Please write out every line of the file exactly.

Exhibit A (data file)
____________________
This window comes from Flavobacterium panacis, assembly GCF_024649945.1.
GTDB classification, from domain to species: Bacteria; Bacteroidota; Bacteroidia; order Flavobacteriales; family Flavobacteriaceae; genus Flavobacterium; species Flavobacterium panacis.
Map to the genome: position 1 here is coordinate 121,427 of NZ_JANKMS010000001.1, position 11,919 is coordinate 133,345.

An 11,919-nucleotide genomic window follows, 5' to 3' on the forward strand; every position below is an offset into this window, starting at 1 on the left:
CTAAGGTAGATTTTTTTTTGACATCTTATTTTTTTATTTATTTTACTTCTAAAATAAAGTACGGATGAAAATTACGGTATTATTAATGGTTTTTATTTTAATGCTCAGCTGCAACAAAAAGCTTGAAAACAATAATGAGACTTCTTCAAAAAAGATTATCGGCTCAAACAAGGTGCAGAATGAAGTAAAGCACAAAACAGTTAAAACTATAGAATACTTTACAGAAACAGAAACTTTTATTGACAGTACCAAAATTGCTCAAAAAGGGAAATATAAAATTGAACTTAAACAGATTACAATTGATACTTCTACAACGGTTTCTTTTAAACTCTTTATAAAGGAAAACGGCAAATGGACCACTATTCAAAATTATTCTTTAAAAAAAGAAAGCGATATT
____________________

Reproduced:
This window comes from Flavobacterium panacis, assembly GCF_024649945.1.
GTDB classification, from domain to species: Bacteria; Bacteroidota; Bacteroidia; order Flavobacteriales; family Flavobacteriaceae; genus Flavobacterium; species Flavobacterium panacis.
Map to the genome: position 1 here is coordinate 121,427 of NZ_JANKMS010000001.1, position 11,919 is coordinate 133,345.

An 11,919-nucleotide genomic window follows, 5' to 3' on the forward strand; every position below is an offset into this window, starting at 1 on the left:
CTAAGGTAGATTTTTTTTTGACATCTTATTTTTTTATTTATTTTACTTCTAAAATAAAGTACGGATGAAAATTACGGTATTATTAATGGTTTTTATTTTAATGCTCAGCTGCAACAAAAAGCTTGAAAACAATAATGAGACTTCTTCAAAAAAGATTATCGGCTCAAACAAGGTGCAGAATGAAGTAAAGCACAAAACAGTTAAAACTATAGAATACTTTACAGAAACAGAAACTTTTATTGACAGTACCAAAATTGCTCAAAAAGGGAAATATAAAATTGAACTTAAACAGATTACAATTGATACTTCTACAACGGTTTCTTTTAAACTCTTTATAAAGGAAAACGGCAAATGGACCACTATTCAAAATTATTCTTTAAAAAAAGAAAGCGATATT